<p>A lot of you may have seen my other posts. I went from needing money for UConn, to talking about transferring from UConn, to community college. UConn's move in day is tommorow and...</p>
<p>Here I am..on my laptop...500 miles away.</p>
<p>As you can see, I never found the money to go...thanks to my worthless millionare father who refused to pay. And, also in my other posts, I talked about how my area has no community colleges. So that leaves the only thing I can think of, besides taking a year off...online classes.</p>
<p>So..though I know it's nowhere near what going to a real college would be like, it may be my only option. First, what are some respected online colleges I could go to? Are there any well-known REAL colleges that offer an entire online curriculum (for freshman)? For example, are there any physical colleges that also offer online classes, like say Dartmouth onlinr courses, just an example. I really don't want to take online classes at University of Phoenix or anything.</p>
<p>Second, is it possible to "transfer" from taking online courses? Can I take online courses for a semester or year, and then apply like a transfer applicant to a real college (UNC -Chapel Hill hopefully) and would it be easier/harder/the same?</p>
<p>Thank you so much..this is important, please give any advice. I know the College Confidential community is quite knowledgeable when they want to be. Thank you!</p>
<p>Why don't you apply to U West Virginia in Morgantown for Spring semester? Maybe even this fall? It can't hurt to ask. You could always attend as a non-matric until you are accepted. I don't have much respect for online courses.</p>
<p>I know nothing about on-line courses.
I don't know why you aren't considering taking a year off, working, and applying to some colleges that you know you can afford. Surely there are places that you'd enjoy attending, and could attend with merit aid and the money you earned by working a year.
I don't see any advantage to your taking on-line courses. In fact, I think that could hurt your going to a "real" college because you'd have to apply to them as a transfer, and that would reduce greatly your chances for merit aid.</p>
<p>Having a productive year off, something you'd have by working a job or doing volunteer work fulltime, also would make you a more impressive applicant to colleges, and would increase your chances of getting merit aid.</p>
<p>Your best chances of getting the money you need would be from colleges that give merit aid and are match or safety schools for you. Your chances of getting aid from UNC are virtually nil because you're out of state and presumably aren't the kind of HPYS-quality student that UNC would be trying to lure with merit aid.</p>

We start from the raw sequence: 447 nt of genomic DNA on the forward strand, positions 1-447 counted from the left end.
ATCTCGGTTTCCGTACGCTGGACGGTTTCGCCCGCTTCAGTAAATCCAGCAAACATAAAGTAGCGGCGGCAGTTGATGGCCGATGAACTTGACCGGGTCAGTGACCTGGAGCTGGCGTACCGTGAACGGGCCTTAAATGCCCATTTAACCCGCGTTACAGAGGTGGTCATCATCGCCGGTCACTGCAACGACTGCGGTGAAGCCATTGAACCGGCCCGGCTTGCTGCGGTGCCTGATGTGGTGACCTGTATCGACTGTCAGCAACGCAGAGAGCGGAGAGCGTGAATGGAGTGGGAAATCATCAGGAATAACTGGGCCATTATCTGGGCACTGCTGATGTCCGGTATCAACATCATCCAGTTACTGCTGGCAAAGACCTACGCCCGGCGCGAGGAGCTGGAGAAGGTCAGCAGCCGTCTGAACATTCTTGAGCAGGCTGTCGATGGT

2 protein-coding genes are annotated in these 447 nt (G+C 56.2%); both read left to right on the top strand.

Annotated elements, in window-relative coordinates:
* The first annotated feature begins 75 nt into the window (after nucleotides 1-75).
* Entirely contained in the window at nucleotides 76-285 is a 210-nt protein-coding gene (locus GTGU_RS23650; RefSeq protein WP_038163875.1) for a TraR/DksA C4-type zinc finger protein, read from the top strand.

<p>You'll have much better luck getting merit aid from private universities and your in state public universities. Out of state public universities don't give much merit aid to students who aren't from their state. The merit aid that they give also is reserved for students who are the cream of the crop.</p>
Out of state public universities don't give much merit aid to students who aren't from their state.
<p>While I agree with Northstarmom's assessment that "merit aid is reserved for students who are the cream of the crop," I disagree with the statement that out-of-state publics don't give much merit to out-of-state students. The OP mentioned UNC-CH, which actually does give a lot of merit to out-of-state students, but you do have to be pretty outstanding. The only two full rides are the Robertson and Morehead, but the other merit scholarships (ie., Pogue, Carolina Scholars, etc) become full rides for out-of-state students because of in-state tuition legislation for merit/athletic scholarship awardees (OOS). Many OOS receive these merit scholarships.</p>
<p>I agree with the above suggestion to go to your State U for a semester or two and then transfer.</p>
<p>Trying to get merit aid as a transfer student is very difficult, and I don't recommend trying to do that. You'd be far, far better off taking a productive gap year and applying then to colleges where you'd have a good chance of getting great merit aid, and also would enjoy attending. </p>
<p>Since the OP's dream school was U Conn., not a place like Harvard, I'm guessing that his chances of getting merit aid from UNC-CH are virtually nil.</p>
<p>It would be hard for me to take another year without some type of...intelligent simulation. I'm going insane without class! Besides, it would push everything back another year, which qould bother me. I really don't want to take a gap year..</p>